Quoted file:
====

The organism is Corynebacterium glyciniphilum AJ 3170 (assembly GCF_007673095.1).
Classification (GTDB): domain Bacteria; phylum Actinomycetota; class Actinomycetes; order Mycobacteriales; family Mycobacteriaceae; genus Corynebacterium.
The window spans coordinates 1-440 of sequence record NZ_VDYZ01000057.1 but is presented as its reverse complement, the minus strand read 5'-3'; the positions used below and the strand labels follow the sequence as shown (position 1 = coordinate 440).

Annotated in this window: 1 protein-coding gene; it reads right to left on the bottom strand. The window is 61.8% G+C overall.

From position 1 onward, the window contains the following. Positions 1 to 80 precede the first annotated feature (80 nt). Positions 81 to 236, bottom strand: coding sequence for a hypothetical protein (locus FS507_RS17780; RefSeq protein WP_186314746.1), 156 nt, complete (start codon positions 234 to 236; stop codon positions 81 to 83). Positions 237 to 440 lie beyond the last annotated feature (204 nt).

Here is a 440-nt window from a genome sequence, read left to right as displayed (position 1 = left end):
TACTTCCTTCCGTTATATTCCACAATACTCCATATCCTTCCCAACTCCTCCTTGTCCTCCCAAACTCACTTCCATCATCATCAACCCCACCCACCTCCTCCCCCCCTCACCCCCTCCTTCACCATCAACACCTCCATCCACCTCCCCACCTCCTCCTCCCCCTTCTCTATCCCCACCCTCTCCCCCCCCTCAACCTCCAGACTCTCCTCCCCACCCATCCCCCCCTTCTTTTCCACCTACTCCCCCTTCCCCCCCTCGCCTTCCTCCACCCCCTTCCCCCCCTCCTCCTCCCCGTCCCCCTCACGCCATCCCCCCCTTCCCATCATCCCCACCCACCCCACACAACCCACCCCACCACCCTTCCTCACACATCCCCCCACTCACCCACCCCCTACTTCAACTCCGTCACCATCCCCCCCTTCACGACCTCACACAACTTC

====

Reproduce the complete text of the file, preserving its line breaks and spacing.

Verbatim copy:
The organism is Corynebacterium glyciniphilum AJ 3170 (assembly GCF_007673095.1).
Classification (GTDB): domain Bacteria; phylum Actinomycetota; class Actinomycetes; order Mycobacteriales; family Mycobacteriaceae; genus Corynebacterium.
The window spans coordinates 1-440 of sequence record NZ_VDYZ01000057.1 but is presented as its reverse complement, the minus strand read 5'-3'; the positions used below and the strand labels follow the sequence as shown (position 1 = coordinate 440).

Annotated in this window: 1 protein-coding gene; it reads right to left on the bottom strand. The window is 61.8% G+C overall.

From position 1 onward, the window contains the following. Positions 1 to 80 precede the first annotated feature (80 nt). Positions 81 to 236, bottom strand: coding sequence for a hypothetical protein (locus FS507_RS17780; RefSeq protein WP_186314746.1), 156 nt, complete (start codon positions 234 to 236; stop codon positions 81 to 83). Positions 237 to 440 lie beyond the last annotated feature (204 nt).

Here is a 440-nt window from a genome sequence, read left to right as displayed (position 1 = left end):
TACTTCCTTCCGTTATATTCCACAATACTCCATATCCTTCCCAACTCCTCCTTGTCCTCCCAAACTCACTTCCATCATCATCAACCCCACCCACCTCCTCCCCCCCTCACCCCCTCCTTCACCATCAACACCTCCATCCACCTCCCCACCTCCTCCTCCCCCTTCTCTATCCCCACCCTCTCCCCCCCCTCAACCTCCAGACTCTCCTCCCCACCCATCCCCCCCTTCTTTTCCACCTACTCCCCCTTCCCCCCCTCGCCTTCCTCCACCCCCTTCCCCCCCTCCTCCTCCCCGTCCCCCTCACGCCATCCCCCCCTTCCCATCATCCCCACCCACCCCACACAACCCACCCCACCACCCTTCCTCACACATCCCCCCACTCACCCACCCCCTACTTCAACTCCGTCACCATCCCCCCCTTCACGACCTCACACAACTTC